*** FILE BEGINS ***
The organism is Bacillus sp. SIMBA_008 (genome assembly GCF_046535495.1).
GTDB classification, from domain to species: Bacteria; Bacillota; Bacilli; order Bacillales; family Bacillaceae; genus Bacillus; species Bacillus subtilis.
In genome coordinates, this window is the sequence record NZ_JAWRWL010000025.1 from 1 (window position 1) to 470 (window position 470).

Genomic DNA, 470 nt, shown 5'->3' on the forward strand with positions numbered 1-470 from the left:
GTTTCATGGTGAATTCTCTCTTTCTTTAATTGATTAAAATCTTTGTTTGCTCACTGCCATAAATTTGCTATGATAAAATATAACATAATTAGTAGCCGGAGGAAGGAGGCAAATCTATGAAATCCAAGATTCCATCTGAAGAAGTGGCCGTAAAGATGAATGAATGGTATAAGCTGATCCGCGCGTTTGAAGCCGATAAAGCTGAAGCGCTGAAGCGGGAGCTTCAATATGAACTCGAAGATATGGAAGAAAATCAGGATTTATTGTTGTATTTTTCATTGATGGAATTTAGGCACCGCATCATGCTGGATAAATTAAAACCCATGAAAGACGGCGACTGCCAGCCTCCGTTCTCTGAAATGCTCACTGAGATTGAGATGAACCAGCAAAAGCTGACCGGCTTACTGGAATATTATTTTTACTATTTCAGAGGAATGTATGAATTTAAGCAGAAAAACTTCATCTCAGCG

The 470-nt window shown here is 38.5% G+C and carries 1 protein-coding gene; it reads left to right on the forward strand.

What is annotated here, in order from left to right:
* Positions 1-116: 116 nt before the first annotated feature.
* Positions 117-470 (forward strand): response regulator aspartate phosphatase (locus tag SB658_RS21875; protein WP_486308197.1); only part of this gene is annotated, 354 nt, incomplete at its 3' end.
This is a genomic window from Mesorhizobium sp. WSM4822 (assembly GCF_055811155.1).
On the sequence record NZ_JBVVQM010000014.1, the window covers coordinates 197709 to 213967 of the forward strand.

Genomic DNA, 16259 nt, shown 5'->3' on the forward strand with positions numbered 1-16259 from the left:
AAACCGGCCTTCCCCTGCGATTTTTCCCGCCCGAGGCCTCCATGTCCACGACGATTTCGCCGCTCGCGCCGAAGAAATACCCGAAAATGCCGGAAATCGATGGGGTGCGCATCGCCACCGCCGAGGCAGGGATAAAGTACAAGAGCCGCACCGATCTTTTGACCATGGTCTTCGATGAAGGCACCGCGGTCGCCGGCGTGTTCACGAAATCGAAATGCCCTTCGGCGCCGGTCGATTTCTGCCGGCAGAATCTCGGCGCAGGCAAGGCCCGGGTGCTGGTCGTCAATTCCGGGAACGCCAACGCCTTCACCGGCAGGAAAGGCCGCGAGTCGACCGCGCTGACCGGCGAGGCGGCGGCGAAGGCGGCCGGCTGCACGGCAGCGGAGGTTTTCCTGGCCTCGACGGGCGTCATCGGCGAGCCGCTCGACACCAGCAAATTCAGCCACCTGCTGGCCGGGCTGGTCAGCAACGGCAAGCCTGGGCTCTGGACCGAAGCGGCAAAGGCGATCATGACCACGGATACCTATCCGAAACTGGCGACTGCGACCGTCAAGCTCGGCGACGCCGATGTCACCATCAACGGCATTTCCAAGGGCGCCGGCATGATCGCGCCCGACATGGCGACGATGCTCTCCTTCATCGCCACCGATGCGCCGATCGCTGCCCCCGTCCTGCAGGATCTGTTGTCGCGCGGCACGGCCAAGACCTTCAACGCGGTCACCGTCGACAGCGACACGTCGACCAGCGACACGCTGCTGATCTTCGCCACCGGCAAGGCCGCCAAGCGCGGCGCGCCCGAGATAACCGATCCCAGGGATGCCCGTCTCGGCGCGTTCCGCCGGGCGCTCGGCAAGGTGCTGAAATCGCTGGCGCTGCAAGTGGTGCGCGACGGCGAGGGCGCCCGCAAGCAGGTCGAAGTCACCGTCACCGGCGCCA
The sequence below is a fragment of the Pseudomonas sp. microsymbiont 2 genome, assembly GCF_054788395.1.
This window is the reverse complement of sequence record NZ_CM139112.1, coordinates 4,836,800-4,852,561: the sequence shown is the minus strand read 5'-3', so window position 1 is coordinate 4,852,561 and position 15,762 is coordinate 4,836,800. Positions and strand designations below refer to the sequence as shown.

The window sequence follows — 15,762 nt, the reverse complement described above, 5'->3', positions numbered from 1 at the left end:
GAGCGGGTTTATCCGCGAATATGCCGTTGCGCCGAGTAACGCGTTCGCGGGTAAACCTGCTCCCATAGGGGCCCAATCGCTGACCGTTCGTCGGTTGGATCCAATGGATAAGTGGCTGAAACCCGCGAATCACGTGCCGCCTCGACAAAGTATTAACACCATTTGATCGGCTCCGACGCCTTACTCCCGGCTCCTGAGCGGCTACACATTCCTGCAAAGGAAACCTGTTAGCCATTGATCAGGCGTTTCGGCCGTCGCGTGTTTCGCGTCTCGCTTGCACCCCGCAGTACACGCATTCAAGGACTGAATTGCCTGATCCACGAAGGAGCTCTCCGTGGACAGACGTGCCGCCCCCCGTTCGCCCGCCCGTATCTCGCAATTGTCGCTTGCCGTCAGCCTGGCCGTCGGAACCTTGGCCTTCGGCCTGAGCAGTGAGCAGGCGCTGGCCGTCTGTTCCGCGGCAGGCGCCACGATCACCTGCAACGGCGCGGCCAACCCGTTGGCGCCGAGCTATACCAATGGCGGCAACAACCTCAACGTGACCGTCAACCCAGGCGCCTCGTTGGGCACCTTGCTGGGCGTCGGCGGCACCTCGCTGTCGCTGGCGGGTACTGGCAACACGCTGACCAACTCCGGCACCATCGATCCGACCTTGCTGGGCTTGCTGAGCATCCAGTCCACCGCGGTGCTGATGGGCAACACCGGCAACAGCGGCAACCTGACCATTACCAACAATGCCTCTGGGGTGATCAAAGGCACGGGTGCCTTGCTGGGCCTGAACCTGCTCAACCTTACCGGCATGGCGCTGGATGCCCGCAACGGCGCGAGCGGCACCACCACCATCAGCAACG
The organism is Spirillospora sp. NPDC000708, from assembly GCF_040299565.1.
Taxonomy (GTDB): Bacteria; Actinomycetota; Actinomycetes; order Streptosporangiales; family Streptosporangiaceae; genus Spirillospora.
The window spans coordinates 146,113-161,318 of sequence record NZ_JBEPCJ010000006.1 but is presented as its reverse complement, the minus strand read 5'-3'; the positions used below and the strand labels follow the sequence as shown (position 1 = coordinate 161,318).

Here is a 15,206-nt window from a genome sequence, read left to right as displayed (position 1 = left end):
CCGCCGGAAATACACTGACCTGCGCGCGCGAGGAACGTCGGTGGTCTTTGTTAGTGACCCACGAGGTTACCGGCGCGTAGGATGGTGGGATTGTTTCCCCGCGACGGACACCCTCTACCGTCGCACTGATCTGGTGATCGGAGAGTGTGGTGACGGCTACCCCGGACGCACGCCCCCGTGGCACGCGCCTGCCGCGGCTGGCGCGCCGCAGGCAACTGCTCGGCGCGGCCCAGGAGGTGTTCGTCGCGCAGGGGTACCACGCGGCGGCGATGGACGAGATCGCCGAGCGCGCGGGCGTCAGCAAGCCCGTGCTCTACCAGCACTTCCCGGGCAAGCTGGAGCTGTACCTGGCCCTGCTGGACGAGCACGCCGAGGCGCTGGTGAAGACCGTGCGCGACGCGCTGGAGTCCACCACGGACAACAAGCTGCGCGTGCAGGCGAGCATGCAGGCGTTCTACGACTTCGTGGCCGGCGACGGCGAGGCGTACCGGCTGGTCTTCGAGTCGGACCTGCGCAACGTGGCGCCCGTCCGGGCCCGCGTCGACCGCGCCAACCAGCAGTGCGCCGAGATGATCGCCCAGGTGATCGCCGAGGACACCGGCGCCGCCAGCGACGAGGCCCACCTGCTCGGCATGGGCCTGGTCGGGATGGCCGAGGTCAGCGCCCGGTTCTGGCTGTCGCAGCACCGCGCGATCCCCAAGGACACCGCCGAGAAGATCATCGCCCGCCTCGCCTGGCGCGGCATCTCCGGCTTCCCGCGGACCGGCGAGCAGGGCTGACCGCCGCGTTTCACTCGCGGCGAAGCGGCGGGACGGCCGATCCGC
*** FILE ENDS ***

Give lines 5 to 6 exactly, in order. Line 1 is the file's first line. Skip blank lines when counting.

GTTTCATGGTGAATTCTCTCTTTCTTTAATTGATTAAAATCTTTGTTTGCTCACTGCCATAAATTTGCTATGATAAAATATAACATAATTAGTAGCCGGAGGAAGGAGGCAAATCTATGAAATCCAAGATTCCATCTGAAGAAGTGGCCGTAAAGATGAATGAATGGTATAAGCTGATCCGCGCGTTTGAAGCCGATAAAGCTGAAGCGCTGAAGCGGGAGCTTCAATATGAACTCGAAGATATGGAAGAAAATCAGGATTTATTGTTGTATTTTTCATTGATGGAATTTAGGCACCGCATCATGCTGGATAAATTAAAACCCATGAAAGACGGCGACTGCCAGCCTCCGTTCTCTGAAATGCTCACTGAGATTGAGATGAACCAGCAAAAGCTGACCGGCTTACTGGAATATTATTTTTACTATTTCAGAGGAATGTATGAATTTAAGCAGAAAAACTTCATCTCAGCG

The 470-nt window shown here is 38.5% G+C and carries 1 protein-coding gene; it reads left to right on the forward strand.